Social influence and corporate behaviour a case study of interdependent decision-making in Sweden's publicly traded firms

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dc.contributor.author Sandell, Frank Rickard
dc.contributor.author Edling, Christofer
dc.date.accessioned 2022-04-26T13:30:26Z
dc.date.available 2022-04-26T13:30:26Z
dc.date.issued 2001-12-01
dc.identifier.bibliographicCitation Edling, C., Sandell, R. (2001). Social Influence and Corporate Behaviour A Case Study of Interdependent Decision-Making in Sweden’s Publicly Traded Firms. European Sociological Review, 17 (4), pp. 389-399.
dc.identifier.issn 0266-7215
dc.identifier.uri http://hdl.handle.net/10016/34621
dc.description.abstract In the course of a few months in 1997, about 20 per cent of Stockholm Stock Exchange's primary‐list firms transferred to the Exchange's secondary list due to a new tax policy. Drawing on a theory of social influence, we suggest that the transfer decisions depended both on the firms' social embeddedness with other firms in the population at risk and their economic predisposition to make such transfers. We model such transfer decisions as a continuous stochastic process by utilizing event‐history techniques. The analysis is performed on data that are exceptionally good for both network and event‐history analysis: they include the whole population of firms at risk in a complete observation window. Our results indicate that the decision to transfer was a function of the firms' economic predisposition and their social embeddedness in terms of board interlocks. The special features of our data in combination with our findings suggest that our results should have a broader application: Ignoring social interdependencies at the micro level when attempting to explain the rationale for strategic decisions at the firm level in a group of firms belonging to the same system is likely to miss some of the most important driving forces behind strategic decision making.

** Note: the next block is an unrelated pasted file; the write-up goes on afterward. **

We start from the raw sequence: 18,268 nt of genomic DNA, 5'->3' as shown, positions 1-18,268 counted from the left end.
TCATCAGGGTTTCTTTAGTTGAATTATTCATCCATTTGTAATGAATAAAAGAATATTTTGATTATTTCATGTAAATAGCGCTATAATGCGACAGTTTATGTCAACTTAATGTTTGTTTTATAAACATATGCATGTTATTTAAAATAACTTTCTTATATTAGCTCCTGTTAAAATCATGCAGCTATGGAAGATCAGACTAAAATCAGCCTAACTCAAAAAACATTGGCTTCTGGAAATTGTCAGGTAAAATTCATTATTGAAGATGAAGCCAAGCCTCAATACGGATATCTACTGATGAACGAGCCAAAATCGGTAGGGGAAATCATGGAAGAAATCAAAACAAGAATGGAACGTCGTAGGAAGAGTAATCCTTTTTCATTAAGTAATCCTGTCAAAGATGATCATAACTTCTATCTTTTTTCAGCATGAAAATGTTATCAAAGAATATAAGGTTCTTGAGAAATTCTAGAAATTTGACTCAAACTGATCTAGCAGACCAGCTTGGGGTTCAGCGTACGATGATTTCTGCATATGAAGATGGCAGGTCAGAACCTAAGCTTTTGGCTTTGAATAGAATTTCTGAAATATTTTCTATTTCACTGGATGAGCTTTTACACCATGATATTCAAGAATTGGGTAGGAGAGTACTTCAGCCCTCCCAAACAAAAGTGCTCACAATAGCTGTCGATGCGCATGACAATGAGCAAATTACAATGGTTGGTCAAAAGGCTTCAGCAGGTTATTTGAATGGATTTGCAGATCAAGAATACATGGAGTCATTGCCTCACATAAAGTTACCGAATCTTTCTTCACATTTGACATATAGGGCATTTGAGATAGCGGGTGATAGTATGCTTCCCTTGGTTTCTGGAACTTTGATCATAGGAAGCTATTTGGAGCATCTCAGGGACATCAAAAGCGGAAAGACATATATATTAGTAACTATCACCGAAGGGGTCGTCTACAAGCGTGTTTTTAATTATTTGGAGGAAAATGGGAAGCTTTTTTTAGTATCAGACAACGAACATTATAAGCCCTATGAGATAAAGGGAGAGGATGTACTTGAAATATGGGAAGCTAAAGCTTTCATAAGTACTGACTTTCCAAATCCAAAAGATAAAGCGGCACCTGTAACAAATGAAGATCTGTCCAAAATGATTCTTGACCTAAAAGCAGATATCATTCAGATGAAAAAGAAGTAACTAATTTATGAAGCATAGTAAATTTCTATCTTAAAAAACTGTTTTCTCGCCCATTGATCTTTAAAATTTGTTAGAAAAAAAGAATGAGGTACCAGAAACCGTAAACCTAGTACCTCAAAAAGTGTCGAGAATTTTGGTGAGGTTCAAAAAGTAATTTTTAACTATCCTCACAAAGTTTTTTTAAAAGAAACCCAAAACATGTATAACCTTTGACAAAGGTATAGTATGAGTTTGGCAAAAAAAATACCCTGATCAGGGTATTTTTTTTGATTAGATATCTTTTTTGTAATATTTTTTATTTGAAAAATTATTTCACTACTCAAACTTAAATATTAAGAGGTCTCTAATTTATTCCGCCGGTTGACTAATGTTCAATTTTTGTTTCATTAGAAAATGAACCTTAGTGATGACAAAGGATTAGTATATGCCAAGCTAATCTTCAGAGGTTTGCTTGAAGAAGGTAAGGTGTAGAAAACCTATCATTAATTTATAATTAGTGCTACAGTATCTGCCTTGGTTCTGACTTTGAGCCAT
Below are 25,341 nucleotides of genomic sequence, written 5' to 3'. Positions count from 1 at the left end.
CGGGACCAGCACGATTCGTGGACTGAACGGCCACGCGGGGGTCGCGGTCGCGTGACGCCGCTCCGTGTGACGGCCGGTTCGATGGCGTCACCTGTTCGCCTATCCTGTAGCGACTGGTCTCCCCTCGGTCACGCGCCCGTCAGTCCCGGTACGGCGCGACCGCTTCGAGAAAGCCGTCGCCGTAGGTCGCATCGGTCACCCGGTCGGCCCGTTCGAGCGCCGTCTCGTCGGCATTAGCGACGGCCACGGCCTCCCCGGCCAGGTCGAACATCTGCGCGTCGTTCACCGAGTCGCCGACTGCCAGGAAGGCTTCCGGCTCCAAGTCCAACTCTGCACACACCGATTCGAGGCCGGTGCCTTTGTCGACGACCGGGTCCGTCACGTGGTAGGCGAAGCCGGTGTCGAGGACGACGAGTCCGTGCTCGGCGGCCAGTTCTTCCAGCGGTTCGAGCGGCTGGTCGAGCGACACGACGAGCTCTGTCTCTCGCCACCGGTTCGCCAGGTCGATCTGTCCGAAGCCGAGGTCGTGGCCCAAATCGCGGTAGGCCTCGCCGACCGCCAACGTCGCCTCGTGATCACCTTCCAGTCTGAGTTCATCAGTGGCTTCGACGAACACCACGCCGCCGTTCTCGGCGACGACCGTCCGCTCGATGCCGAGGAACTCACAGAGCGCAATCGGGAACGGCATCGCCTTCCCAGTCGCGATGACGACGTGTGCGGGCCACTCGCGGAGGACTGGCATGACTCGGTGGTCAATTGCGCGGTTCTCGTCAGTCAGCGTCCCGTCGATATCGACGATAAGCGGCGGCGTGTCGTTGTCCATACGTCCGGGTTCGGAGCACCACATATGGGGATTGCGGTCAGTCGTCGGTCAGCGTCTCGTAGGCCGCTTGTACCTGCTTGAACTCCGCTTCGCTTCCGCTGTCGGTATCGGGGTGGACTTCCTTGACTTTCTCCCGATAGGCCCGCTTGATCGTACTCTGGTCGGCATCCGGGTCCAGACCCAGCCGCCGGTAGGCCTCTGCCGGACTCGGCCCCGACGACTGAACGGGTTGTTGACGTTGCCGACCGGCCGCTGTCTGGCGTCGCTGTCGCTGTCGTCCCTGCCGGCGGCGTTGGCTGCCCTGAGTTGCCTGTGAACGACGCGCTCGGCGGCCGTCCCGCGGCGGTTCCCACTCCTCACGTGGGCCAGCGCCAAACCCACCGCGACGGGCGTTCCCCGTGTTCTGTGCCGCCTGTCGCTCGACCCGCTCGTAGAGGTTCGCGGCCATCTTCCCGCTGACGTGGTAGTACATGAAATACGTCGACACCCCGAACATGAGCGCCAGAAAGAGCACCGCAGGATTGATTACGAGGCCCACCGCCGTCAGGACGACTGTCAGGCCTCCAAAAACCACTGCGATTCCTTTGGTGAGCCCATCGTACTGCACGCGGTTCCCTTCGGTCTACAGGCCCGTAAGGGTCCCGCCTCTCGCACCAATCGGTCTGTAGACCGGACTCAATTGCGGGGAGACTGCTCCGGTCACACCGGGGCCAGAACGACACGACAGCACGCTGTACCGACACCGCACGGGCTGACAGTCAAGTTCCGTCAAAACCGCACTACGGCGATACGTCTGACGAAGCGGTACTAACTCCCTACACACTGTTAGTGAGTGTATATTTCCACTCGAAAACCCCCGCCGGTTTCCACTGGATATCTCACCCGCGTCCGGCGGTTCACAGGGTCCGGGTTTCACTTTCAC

dc.description.sponsorship The research reported in this paper has been carried out within the project Structural Dynamics and Diffusion Processes in Swedish Business, financed by The Bank of Sweden Tercentenary Foundation. Financial support from the Swedish Council for Research in the Humanities and Social Sciences and the Swedish Foundation for International Cooperation in Research and Higher Education is also gratefully acknowledged.
dc.language.iso spa
dc.publisher Oxford University Press
dc.rights © Oxford University Press 2001
dc.title Social influence and corporate behaviour a case study of interdependent decision-making in Sweden's publicly traded firms
dc.type article
dc.subject.eciencia Sociología
dc.identifier.doi https://doi.org/10.1093/esr/17.4.389
dc.rights.accessRights openAccess
dc.type.version acceptedVersion
dc.identifier.publicationfirstpage 389
dc.identifier.publicationissue 4
dc.identifier.publicationlastpage 399
dc.identifier.publicationtitle EUROPEAN SOCIOLOGICAL REVIEW
dc.identifier.publicationvolume 17
dc.identifier.uxxi AR/0000029428
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